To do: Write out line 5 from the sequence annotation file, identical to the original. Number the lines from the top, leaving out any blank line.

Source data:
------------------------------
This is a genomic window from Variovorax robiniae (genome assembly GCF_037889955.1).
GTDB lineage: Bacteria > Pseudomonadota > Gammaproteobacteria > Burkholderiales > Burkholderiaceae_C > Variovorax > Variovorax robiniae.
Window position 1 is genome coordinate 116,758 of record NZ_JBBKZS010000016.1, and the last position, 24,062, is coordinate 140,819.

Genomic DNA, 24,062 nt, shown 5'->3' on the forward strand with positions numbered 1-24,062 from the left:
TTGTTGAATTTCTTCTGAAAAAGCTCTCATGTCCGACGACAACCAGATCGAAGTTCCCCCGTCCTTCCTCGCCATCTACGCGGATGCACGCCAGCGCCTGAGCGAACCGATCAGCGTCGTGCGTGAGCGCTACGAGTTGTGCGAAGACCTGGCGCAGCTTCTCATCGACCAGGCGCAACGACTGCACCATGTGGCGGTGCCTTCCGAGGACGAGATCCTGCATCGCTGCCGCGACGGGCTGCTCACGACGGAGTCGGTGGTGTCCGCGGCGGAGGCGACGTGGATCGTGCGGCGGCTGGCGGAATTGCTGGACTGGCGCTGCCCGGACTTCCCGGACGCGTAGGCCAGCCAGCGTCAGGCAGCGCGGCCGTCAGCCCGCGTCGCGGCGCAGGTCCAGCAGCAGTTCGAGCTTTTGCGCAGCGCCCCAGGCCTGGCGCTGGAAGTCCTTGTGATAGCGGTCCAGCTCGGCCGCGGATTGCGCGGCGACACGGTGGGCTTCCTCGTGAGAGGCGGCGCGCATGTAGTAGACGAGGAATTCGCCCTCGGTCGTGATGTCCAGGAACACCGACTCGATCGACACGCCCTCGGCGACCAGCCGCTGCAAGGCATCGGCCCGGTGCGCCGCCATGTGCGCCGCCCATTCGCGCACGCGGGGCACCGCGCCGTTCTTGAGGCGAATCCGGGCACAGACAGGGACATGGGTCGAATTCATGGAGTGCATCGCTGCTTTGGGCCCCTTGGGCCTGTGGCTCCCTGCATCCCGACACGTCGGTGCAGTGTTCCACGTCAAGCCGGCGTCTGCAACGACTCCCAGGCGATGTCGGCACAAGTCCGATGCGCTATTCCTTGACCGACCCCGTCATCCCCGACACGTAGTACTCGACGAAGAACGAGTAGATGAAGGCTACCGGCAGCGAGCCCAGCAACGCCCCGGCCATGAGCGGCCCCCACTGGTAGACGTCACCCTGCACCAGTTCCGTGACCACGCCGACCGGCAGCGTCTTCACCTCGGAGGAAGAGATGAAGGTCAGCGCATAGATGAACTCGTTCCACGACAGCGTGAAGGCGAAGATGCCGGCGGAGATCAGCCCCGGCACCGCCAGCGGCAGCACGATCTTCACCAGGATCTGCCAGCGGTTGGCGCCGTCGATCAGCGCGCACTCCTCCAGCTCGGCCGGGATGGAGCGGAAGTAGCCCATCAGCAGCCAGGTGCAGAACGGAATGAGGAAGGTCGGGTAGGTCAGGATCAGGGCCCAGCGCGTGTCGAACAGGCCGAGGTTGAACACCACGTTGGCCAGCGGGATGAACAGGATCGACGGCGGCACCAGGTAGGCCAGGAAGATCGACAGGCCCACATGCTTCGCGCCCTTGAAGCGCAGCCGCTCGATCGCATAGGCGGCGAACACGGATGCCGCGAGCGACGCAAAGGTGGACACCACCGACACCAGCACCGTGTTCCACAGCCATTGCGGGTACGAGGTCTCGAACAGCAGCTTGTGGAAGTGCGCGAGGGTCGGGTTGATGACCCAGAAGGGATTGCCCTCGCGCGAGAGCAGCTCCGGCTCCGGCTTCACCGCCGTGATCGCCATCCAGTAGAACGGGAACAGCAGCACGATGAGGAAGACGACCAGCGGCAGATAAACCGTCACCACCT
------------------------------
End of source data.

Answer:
TTGTTGAATTTCTTCTGAAAAAGCTCTCATGTCCGACGACAACCAGATCGAAGTTCCCCCGTCCTTCCTCGCCATCTACGCGGATGCACGCCAGCGCCTGAGCGAACCGATCAGCGTCGTGCGTGAGCGCTACGAGTTGTGCGAAGACCTGGCGCAGCTTCTCATCGACCAGGCGCAACGACTGCACCATGTGGCGGTGCCTTCCGAGGACGAGATCCTGCATCGCTGCCGCGACGGGCTGCTCACGACGGAGTCGGTGGTGTCCGCGGCGGAGGCGACGTGGATCGTGCGGCGGCTGGCGGAATTGCTGGACTGGCGCTGCCCGGACTTCCCGGACGCGTAGGCCAGCCAGCGTCAGGCAGCGCGGCCGTCAGCCCGCGTCGCGGCGCAGGTCCAGCAGCAGTTCGAGCTTTTGCGCAGCGCCCCAGGCCTGGCGCTGGAAGTCCTTGTGATAGCGGTCCAGCTCGGCCGCGGATTGCGCGGCGACACGGTGGGCTTCCTCGTGAGAGGCGGCGCGCATGTAGTAGACGAGGAATTCGCCCTCGGTCGTGATGTCCAGGAACACCGACTCGATCGACACGCCCTCGGCGACCAGCCGCTGCAAGGCATCGGCCCGGTGCGCCGCCATGTGCGCCGCCCATTCGCGCACGCGGGGCACCGCGCCGTTCTTGAGGCGAATCCGGGCACAGACAGGGACATGGGTCGAATTCATGGAGTGCATCGCTGCTTTGGGCCCCTTGGGCCTGTGGCTCCCTGCATCCCGACACGTCGGTGCAGTGTTCCACGTCAAGCCGGCGTCTGCAACGACTCCCAGGCGATGTCGGCACAAGTCCGATGCGCTATTCCTTGACCGACCCCGTCATCCCCGACACGTAGTACTCGACGAAGAACGAGTAGATGAAGGCTACCGGCAGCGAGCCCAGCAACGCCCCGGCCATGAGCGGCCCCCACTGGTAGACGTCACCCTGCACCAGTTCCGTGACCACGCCGACCGGCAGCGTCTTCACCTCGGAGGAAGAGATGAAGGTCAGCGCATAGATGAACTCGTTCCACGACAGCGTGAAGGCGAAGATGCCGGCGGAGATCAGCCCCGGCACCGCCAGCGGCAGCACGATCTTCACCAGGATCTGCCAGCGGTTGGCGCCGTCGATCAGCGCGCACTCCTCCAGCTCGGCCGGGATGGAGCGGAAGTAGCCCATCAGCAGCCAGGTGCAGAACGGAATGAGGAAGGTCGGGTAGGTCAGGATCAGGGCCCAGCGCGTGTCGAACAGGCCGAGGTTGAACACCACGTTGGCCAGCGGGATGAACAGGATCGACGGCGGCACCAGGTAGGCCAGGAAGATCGACAGGCCCACATGCTTCGCGCCCTTGAAGCGCAGCCGCTCGATCGCATAGGCGGCGAACACGGATGCCGCGAGCGACGCAAAGGTGGACACCACCGACACCAGCACCGTGTTCCACAGCCATTGCGGGTACGAGGTCTCGAACAGCAGCTTGTGGAAGTGCGCGAGGGTCGGGTTGATGACCCAGAAGGGATTGCCCTCGCGCGAGAGCAGCTCCGGCTCCGGCTTCACCGCCGTGATCGCCATCCAGTAGAACGGGAACAGCAGCACGATGAGGAAGACGACCAGCGGCAGATAAACCGTCACCACCT